#MeToo: Union Minister MJ Akbar Needs to Speak Up?

From an orthodox colony where women were burnt on their husbands’ pyres and treated like slaves, India has come a long way; we are now a country where women empowerment is on the manifesto of every party, and it takes the public testimony of 6 women who were sexually harassed, only for their culprit to ignore their claims.

MJ Akbar, the Minister of State for External Affairs in Modi’s union, was called out on Twitter by journalist Priya Ramani this Monday, where she named him as the person she had written her article about in Vogue. Following the Harvey Weinstein thread last year, she had written the article recounting his unwanted advances at a hotel in Mumbai, when she was 23, and he was 43– almost twice her age. Soon, several women added to her thread, writing about their experiences with one of the most preeminent and perverse editor of our times.

Though news agencies and social media seem agog about the consequences of this development, they have only met with radio silence from Nigeria so far, where Akbar and the team of MEA are attending the India- West Africa Regional Conclave– something keeping them so occupied that Sushma Swaraj hurried past a camera when questioned about this issue, to rush to whatever media-free place that needed her imperatively.

Akbar’s was only one of the several eminent profiles, including Alok Nath and Nana Patekar, to be called out over sexual misconduct allegations last week, in India’s own #MeToo movement.

That these women have finally spoken up, is a testament to the progress that our society has made. But the fact that it took them so long to gather the courage to publicly acknowledge that they had been harassed by a public figure, and that this has been met with sympathy and not action by the respective authorities, is a kick in the face of this movement.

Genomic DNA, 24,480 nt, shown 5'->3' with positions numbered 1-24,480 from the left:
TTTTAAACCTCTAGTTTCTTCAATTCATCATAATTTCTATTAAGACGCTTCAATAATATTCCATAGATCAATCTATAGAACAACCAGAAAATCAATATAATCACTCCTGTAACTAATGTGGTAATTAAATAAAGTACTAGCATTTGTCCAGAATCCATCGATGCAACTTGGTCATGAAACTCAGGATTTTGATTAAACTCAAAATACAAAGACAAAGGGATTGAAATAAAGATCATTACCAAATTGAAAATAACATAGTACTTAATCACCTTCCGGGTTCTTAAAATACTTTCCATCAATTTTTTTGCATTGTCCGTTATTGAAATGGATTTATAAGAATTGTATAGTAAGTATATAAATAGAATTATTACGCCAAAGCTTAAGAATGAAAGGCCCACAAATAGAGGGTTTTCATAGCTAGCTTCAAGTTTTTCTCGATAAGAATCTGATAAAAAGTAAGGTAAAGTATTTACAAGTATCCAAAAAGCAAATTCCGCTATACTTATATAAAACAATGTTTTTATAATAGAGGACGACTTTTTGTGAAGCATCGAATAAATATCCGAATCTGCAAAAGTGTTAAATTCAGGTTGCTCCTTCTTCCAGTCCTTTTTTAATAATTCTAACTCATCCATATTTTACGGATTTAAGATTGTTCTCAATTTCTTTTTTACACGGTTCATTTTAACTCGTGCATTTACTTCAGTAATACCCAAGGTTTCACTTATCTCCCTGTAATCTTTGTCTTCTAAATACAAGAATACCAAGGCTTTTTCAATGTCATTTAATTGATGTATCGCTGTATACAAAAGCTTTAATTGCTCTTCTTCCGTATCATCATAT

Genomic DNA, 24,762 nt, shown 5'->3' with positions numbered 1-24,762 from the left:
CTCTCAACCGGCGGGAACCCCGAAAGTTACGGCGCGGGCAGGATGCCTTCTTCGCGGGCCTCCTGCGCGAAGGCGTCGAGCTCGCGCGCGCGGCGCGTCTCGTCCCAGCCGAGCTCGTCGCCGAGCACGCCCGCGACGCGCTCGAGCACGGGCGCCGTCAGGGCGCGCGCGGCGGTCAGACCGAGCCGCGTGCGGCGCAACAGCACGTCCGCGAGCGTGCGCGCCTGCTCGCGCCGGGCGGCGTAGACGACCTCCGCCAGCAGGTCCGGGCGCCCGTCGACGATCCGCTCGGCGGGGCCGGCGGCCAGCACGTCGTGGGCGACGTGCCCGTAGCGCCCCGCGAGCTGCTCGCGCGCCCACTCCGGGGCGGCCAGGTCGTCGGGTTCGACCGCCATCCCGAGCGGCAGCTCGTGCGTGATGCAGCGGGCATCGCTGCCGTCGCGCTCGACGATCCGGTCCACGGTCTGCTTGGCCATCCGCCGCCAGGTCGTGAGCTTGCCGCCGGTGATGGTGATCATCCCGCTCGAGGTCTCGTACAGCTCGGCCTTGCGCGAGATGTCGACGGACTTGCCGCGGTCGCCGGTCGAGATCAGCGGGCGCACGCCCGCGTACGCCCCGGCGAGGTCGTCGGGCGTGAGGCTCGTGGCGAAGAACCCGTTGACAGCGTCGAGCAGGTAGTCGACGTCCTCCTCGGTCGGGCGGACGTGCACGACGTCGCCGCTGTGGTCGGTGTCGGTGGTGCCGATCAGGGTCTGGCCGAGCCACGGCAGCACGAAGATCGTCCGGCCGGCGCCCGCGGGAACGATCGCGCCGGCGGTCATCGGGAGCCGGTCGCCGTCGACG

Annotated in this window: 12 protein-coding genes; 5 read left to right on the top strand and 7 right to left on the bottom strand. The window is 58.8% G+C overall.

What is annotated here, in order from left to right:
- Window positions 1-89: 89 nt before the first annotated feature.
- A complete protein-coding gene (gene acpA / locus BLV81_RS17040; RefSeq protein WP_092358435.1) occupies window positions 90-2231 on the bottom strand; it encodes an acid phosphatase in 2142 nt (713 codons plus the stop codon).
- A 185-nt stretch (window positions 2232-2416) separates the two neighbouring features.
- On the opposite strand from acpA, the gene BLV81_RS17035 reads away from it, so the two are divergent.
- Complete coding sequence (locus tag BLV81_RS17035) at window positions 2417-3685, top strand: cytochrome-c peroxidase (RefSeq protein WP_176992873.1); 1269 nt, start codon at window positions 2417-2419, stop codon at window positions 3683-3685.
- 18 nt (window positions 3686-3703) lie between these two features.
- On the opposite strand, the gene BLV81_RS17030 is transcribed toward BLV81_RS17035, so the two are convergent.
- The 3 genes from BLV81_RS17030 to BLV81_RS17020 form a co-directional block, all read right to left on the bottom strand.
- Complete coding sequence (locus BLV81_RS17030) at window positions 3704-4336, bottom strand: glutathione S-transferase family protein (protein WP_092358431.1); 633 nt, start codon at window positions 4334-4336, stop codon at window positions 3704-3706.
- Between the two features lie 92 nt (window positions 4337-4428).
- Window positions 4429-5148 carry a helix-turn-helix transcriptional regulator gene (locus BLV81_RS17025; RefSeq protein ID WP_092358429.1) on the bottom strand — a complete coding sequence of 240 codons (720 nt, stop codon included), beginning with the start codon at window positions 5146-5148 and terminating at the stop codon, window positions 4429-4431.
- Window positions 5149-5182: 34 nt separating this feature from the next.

The refusal and reluctance of the BJP government to even comment on the situation is indeed an act of offensive cowardice, but also raises many disconcerting questions: does inaction by BJP imply that only people whose culprits are nameless and socially disposable will get justice? Does the party feel that power and presence are grounds for impunity in all circumstances? Is the issue so trivial for the party that it feels that probing into the matter is not necessary, since it won’t change the current status of Akbar in any way?

Perhaps Ms. Ramani already knew the answers to these questions when she wrote, “All these years later the world has changed but your species is just the same….Sometimes you are inconvenienced when the stories get out and you are asked to take a time out. Often, you are quickly reinstated. Why would you need to evolve, right?”

It is disappointing to see that we live in a country where even women who are fighting for justice are doing it while keeping in mind the possible futility of their actions, while the ‘species’ described in Ms. Ramani’s work nestle under the safety of the government and people in power.

We elect our representatives with the assumption that as they take up the responsibility of being extensions of the common people, they will use the power we have anointed unto them to meet our dreams and aspirations, and eliminate the problems and disappointments we face. More importantly, we elect them with the hope that they will be the voice of the people if nothing else, and will not ignore issues that put them in a difficult position.

Skirting this issue is like skirting the accountability that BJP– especially Narendra Modi– has towards the people.

#MeToo is not a way for women to garner sympathy, or simply vent about the injustice suffered by them. It’s a movement to spread solidarity amongst the victims of sexual harassment and assault, to show their molesters and harassers that no matter how influential they are, they can’t get away with their whims without facing the consequences; it is a direct call for action, and it is time that the BJP government treats it so.

For too long, women on the streets, in homes, in positions of power, on red carpets, on news sets, behind books and newspapers, have kept quiet either because they felt alone, they didn’t know what else to expect, or they could perceive the temporary results that their permanent struggles would have. But no more. It is time that men realise that when a woman says no, it is an not an encouragement to make her, or other women say yes. It is time that power and position stop meaning the ability to behave indecently without fear of punishment.

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